The Outpost of the Lost: An Arctic Adventure.

Mainly Brainard’s diary of the Greely retreat from Fort Conger, starting on August 9, 1883, to the rescue of only six survivors of the twenty-eight men, including Brainard, in June 1884.

p. 70, August 29: Lanes opened in the direction of Cape Prescott this morning, but we were unable to get into them. Our time is passed principally in reading, sleeping and eating.

p. 120, Sunday October 21: A lemon was issued to each of us this morning in lieu of lime-juice [from a cache left by Proteus on Oct. 15]. The scraps of newspapers in which the lemons were wrapped have been removed and carefully dried for future reading. It will be a rare treat to receive news again from the civilized world. We have already learned from scraps that Garfield died and Arthur is President.

p. 123, October 27: According to an article written in May 1883 and salvaged from the lemons, Mr. Clay has been making noble efforts in behalf of our rescue. [Clay left the expedition in Greenland in 1881 after a falling out with Dr. Pavy.]

p. 124, October 29: To prevent our minds from becoming torpid, an hour or so each evening is devoted to reading aloud. Gardiner reads the Bible, Lieut. Greely, the army regulations (a copy was left for this abandoned Polar party in the wreck cache!) and Rice, one of Hardy’s novels. “Two in a Tower.”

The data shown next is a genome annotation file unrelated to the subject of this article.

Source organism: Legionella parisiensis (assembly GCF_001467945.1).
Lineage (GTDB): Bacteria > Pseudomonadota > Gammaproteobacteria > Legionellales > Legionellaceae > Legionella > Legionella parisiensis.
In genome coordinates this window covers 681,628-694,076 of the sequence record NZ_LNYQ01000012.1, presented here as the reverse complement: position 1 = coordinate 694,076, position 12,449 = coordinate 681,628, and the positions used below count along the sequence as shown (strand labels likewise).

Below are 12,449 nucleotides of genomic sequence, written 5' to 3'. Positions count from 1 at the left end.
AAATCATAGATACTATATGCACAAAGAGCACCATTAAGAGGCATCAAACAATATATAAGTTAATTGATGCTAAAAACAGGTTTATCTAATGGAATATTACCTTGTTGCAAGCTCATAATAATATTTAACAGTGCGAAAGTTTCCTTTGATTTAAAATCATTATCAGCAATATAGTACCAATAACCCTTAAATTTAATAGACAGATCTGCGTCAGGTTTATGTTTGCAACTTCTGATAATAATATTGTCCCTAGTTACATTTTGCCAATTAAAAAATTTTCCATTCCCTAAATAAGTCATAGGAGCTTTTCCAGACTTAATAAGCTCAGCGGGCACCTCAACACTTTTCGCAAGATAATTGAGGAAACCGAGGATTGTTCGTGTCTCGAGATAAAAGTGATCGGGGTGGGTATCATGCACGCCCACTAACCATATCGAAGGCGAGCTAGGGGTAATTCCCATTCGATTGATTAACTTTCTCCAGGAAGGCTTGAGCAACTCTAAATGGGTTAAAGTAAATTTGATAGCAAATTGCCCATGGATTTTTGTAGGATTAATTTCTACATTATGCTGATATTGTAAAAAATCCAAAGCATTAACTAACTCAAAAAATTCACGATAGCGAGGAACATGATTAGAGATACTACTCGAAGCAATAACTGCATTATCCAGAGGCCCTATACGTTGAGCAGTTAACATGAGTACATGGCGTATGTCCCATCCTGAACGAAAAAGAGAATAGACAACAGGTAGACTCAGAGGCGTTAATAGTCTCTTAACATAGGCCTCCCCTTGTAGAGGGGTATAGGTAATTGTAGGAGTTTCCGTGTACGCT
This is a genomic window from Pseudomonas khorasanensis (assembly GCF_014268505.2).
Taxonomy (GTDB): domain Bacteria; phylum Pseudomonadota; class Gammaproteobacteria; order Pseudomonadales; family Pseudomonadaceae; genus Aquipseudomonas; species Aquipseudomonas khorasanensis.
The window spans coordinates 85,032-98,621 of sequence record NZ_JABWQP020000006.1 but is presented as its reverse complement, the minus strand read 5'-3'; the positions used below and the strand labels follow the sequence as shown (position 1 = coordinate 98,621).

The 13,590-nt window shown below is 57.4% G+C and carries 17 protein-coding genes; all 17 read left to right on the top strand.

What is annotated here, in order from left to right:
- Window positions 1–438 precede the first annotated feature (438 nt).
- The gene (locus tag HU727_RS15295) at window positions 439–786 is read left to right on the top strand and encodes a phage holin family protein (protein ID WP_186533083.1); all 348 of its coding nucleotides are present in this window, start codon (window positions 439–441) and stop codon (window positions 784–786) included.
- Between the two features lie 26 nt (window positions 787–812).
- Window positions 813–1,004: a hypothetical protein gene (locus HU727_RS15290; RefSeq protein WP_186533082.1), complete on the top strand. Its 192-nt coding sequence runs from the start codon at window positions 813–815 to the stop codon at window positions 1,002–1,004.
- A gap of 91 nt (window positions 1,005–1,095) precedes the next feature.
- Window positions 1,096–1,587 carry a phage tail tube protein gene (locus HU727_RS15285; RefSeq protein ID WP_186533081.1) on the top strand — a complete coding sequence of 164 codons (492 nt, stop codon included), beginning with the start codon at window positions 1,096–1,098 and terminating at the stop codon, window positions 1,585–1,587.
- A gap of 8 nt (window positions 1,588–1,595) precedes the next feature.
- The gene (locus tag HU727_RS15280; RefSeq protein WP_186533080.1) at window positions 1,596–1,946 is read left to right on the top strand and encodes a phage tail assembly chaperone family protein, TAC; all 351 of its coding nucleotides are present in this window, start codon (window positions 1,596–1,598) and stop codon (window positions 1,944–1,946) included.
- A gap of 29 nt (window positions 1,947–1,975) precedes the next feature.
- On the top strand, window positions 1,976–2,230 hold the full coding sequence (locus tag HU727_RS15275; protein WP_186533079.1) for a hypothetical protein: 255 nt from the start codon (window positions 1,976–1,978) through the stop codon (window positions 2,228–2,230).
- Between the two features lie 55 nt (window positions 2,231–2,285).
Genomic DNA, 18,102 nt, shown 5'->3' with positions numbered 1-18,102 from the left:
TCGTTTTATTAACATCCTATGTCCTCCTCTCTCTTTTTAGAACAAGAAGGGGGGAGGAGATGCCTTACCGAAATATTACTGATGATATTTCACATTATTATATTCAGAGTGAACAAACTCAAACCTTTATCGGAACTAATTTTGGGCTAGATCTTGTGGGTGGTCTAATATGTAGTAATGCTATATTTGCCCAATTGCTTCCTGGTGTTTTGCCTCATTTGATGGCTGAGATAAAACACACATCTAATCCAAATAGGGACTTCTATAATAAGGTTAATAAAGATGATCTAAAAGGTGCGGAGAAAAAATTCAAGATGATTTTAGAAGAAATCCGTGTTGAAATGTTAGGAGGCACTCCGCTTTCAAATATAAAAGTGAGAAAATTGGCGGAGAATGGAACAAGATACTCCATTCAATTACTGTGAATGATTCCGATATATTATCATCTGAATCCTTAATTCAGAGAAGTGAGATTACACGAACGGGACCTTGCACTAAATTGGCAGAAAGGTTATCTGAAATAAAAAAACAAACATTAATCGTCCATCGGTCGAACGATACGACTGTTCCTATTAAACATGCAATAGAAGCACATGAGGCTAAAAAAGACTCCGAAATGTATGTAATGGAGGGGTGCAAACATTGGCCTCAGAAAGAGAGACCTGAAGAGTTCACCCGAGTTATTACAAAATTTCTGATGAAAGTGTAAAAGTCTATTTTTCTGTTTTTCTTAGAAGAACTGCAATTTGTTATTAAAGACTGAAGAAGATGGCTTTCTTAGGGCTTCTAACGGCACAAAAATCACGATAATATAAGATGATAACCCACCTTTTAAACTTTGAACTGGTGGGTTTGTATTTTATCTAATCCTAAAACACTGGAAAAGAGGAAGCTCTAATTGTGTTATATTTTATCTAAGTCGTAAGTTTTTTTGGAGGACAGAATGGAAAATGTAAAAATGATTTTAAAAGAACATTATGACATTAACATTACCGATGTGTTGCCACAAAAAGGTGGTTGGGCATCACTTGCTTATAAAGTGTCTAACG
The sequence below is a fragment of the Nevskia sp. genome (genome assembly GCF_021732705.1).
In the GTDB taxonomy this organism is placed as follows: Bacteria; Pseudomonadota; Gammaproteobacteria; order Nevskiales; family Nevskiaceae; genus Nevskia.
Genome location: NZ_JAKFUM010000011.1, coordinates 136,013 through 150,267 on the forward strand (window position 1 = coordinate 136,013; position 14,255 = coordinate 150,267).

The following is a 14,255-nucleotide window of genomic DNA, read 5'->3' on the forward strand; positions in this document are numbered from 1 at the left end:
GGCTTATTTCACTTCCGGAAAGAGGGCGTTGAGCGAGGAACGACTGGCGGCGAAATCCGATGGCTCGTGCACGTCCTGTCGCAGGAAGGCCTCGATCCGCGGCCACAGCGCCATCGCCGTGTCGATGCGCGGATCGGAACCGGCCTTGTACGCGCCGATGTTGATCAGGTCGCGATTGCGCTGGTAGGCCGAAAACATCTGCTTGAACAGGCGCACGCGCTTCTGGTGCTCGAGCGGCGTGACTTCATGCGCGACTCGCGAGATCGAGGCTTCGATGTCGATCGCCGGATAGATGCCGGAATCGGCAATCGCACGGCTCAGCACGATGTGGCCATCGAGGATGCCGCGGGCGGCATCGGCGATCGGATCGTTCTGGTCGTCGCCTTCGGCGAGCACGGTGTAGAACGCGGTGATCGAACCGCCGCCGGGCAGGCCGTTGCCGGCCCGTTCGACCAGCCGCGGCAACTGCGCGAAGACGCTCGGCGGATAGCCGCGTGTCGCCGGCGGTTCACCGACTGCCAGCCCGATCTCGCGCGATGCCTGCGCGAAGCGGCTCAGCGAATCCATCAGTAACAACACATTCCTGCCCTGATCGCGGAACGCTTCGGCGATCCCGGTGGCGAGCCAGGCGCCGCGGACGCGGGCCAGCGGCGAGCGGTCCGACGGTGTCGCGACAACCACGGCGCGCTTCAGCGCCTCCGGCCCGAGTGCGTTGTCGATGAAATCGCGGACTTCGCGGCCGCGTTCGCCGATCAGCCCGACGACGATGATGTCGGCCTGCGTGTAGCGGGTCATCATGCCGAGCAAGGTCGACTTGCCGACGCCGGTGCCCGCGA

p. 181, January 19: at Cross’s burial: The remains were dressed for burial by Biederbick and myself, and wrapped in a large gunny sack. Lieut. Greely read the beautiful Episcopal burial service while we were yet in our sleeping bags, and about noon the solemn procession moved slowly across the lake and up the gentle incline to the grave. The body was covered with the Stars and Stripes….

One cannot conceive of anything more unearthly—than this ghostly procession of emaciated men moving slowly and silently away from their wretched ice-prison in the uncertain light of the Arctic night, having in their midst a dead comrade about to be laid away forever in the frozen ground. It was a scene that I can never forget.

The bread ration has been increased to seven and a half ounces.

p. 220, March 28, in the midst of starvation: The evening readings which have been a source of so much gratification were discontinued this evening, owing to an inclination on the part of some to sleep rather than hear them.

p. 248, April 22: We have discarded reading at present owing to the scarcity of light and lack of interest. Our conversation flags for want of subjects, and all are asleep by 7 p.m. Undoubtedly it is better for us that our troubles are drowned in sleep so that the full extent of our misery may not at all times be apparent.